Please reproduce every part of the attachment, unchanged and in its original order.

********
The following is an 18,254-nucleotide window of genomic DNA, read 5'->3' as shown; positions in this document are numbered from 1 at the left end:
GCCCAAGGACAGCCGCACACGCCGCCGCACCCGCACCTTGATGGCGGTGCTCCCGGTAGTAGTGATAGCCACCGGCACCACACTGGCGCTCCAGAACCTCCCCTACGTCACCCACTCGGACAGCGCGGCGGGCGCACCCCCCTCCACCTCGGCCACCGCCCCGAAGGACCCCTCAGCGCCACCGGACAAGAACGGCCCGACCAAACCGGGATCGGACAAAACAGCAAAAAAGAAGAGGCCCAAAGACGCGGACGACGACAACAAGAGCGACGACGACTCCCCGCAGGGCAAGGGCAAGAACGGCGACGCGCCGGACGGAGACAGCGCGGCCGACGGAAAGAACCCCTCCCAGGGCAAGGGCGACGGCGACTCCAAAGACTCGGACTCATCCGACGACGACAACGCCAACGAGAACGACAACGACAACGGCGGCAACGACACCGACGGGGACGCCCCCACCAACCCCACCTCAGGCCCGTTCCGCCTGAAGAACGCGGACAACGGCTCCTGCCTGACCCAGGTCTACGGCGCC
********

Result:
The following is an 18,254-nucleotide window of genomic DNA, read 5'->3' as shown; positions in this document are numbered from 1 at the left end:
GCCCAAGGACAGCCGCACACGCCGCCGCACCCGCACCTTGATGGCGGTGCTCCCGGTAGTAGTGATAGCCACCGGCACCACACTGGCGCTCCAGAACCTCCCCTACGTCACCCACTCGGACAGCGCGGCGGGCGCACCCCCCTCCACCTCGGCCACCGCCCCGAAGGACCCCTCAGCGCCACCGGACAAGAACGGCCCGACCAAACCGGGATCGGACAAAACAGCAAAAAAGAAGAGGCCCAAAGACGCGGACGACGACAACAAGAGCGACGACGACTCCCCGCAGGGCAAGGGCAAGAACGGCGACGCGCCGGACGGAGACAGCGCGGCCGACGGAAAGAACCCCTCCCAGGGCAAGGGCGACGGCGACTCCAAAGACTCGGACTCATCCGACGACGACAACGCCAACGAGAACGACAACGACAACGGCGGCAACGACACCGACGGGGACGCCCCCACCAACCCCACCTCAGGCCCGTTCCGCCTGAAGAACGCGGACAACGGCTCCTGCCTGACCCAGGTCTACGGCGCC